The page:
WhatsApp, a Facebook-owned messaging service, is used by more than 200 million people in India, its largest market. It’s become an inextricable part of the country’s culture and social fabric, widely used by younger and older generations alike, write Pranav Dixit and Ryan Mac. Lately, however, WhatsApp has been getting Indians killed. Since May, there have been at least 16 lynchings leading to 29 deaths in India, where public officials say mobs were incited by misinformation on WhatsApp. WhatsApp has responded to the violence through changes to the app that aim to restrict virality of messages and video, as well as public service announcements warning people about fake news and misinformation. The Indian government, however, had been hoping for more: It had asked for WhatsApp to develop tools to help trace the origin of messages, ostensibly to help authorities hunt down the creators of the fake videos.
+ A Guardian investigation finds that Russian trolls’ tweets were cited in more than 100 U.K. news articles (The Guardian); The BBC issued formal guidance to its journalists on how to report on climate change (Carbon Brief)
Give your team the freedom to do the work they think matters most (Harvard Business Review)
Control — of costs, of prices, of investment and, not least, of people — has always been central to most organizational strategies. But top-down control has been shown to carry serious costs, many of which have been hiding in plain sight. The alternative is a “liberated” organization, write Brian Carney and Isaac Getz, where employees are empowered to take actions that they — not their managers — decide are best for their company’s vision. It may seem like a radical change to implement, but Carney and Getz offer a few initial steps managers can take: don’t tell employees how to do their jobs; tell them the strategic goals your organization is working toward. Ask your team what obstacles stand in the way of doing their best work. Guard your employees’ time so that they have more space to think and work strategically.
Twitter’s flawed solution to political polarization (The New York Times)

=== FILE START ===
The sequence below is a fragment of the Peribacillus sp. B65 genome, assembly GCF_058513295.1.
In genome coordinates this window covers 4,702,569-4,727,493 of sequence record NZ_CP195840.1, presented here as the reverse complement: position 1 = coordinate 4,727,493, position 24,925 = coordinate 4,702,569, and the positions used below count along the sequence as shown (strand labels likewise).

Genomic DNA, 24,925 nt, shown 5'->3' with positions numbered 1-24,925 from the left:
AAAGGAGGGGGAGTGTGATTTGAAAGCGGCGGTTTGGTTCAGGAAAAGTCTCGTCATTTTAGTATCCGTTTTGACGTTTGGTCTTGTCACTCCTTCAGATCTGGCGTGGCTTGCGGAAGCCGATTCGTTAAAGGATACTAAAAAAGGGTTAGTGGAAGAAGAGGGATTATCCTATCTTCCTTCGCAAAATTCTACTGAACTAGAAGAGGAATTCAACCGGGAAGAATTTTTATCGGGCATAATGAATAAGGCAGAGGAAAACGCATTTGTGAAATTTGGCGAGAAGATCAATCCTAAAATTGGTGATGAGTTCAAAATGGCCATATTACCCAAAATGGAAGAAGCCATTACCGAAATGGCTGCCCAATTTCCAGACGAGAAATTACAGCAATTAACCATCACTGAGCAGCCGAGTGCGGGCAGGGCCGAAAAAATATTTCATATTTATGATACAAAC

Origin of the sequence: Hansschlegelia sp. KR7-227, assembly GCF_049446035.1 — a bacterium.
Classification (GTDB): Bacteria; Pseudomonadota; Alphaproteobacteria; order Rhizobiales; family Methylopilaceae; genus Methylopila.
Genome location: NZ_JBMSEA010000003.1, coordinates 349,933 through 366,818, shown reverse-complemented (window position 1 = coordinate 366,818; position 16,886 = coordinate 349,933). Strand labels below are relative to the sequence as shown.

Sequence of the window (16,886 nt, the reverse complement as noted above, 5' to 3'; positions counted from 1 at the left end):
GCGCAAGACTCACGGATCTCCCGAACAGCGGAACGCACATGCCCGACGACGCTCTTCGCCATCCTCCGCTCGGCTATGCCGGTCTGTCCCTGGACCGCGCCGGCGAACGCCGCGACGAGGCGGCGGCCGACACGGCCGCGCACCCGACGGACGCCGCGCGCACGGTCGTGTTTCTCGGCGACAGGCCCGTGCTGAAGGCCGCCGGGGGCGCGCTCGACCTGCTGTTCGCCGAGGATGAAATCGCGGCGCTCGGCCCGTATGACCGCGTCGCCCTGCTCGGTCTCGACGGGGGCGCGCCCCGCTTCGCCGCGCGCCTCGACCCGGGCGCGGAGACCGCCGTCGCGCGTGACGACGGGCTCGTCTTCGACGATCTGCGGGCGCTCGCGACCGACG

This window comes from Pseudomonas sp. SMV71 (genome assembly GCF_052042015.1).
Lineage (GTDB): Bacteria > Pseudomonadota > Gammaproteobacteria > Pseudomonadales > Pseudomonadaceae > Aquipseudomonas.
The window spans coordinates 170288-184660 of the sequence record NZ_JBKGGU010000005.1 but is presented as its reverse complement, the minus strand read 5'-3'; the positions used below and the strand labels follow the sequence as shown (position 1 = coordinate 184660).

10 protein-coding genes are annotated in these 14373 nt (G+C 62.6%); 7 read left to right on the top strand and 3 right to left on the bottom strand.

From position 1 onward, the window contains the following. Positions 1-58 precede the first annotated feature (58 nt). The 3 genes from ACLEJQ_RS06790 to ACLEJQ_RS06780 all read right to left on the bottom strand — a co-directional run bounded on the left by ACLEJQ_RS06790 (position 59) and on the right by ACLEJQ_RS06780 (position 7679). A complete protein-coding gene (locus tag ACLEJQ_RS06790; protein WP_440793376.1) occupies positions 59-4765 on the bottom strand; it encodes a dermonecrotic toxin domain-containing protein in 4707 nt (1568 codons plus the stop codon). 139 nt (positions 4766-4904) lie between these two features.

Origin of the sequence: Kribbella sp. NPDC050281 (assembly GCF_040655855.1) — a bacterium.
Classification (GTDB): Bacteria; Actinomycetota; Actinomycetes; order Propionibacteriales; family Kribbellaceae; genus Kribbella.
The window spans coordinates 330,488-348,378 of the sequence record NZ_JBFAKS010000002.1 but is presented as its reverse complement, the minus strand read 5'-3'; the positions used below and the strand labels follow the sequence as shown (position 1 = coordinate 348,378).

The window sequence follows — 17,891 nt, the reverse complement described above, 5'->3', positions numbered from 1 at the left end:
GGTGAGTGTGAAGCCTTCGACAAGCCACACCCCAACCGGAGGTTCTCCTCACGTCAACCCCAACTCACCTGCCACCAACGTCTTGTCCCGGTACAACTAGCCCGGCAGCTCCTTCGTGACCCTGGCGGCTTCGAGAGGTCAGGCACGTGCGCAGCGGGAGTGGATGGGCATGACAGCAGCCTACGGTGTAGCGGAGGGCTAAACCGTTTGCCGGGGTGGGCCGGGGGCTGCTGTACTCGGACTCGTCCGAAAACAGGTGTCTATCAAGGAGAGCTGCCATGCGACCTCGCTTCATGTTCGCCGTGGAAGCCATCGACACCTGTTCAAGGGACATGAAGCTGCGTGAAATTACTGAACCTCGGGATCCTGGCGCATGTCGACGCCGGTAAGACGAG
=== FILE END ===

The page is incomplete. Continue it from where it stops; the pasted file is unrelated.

During his appearance before Congress last Wednesday, Twitter CEO Jack Dorsey again stressed the importance of exposing people to opposing political views. Last month he announced changes Twitter is making to actively expose people to such views. But disrupting social media “echo chambers” may actually make things worse, argues Christopher Bail. Bail’s research shows that forcing Twitter users to encounter political views they disagree with can make them become even more wedded to their own. “Instead, [Twitter] should create an alert system that makes people aware when they are being exposed predominantly to one point of view,” he says. “The most pernicious effect of social media echo chambers may be that most people are unaware of how much their political views are influenced by selective exposure to information.”
Subtle sexism in political coverage can have a real impact on candidates (Columbia Journalism Review)
With a record-breaking number of women running for office in 2018, journalists need to be aware of subtle, unintentional forms of sexist coverage (see this recent example from the Boston Globe). While bluntly sexist language appears to be on the decline, less recognizable forms of sexist coverage persist. Researchers Rachel Garrett and Dominik Stecula conducted a study to find out if even subtle word choices could affect people’s attitudes about female candidates. They found that certain adjectives, like “compassionate” and “loyal” (traditionally associated with women) or “ambitious” and “assertive” (traditionally associated with men) can significantly impact how voters view the candidates they describe.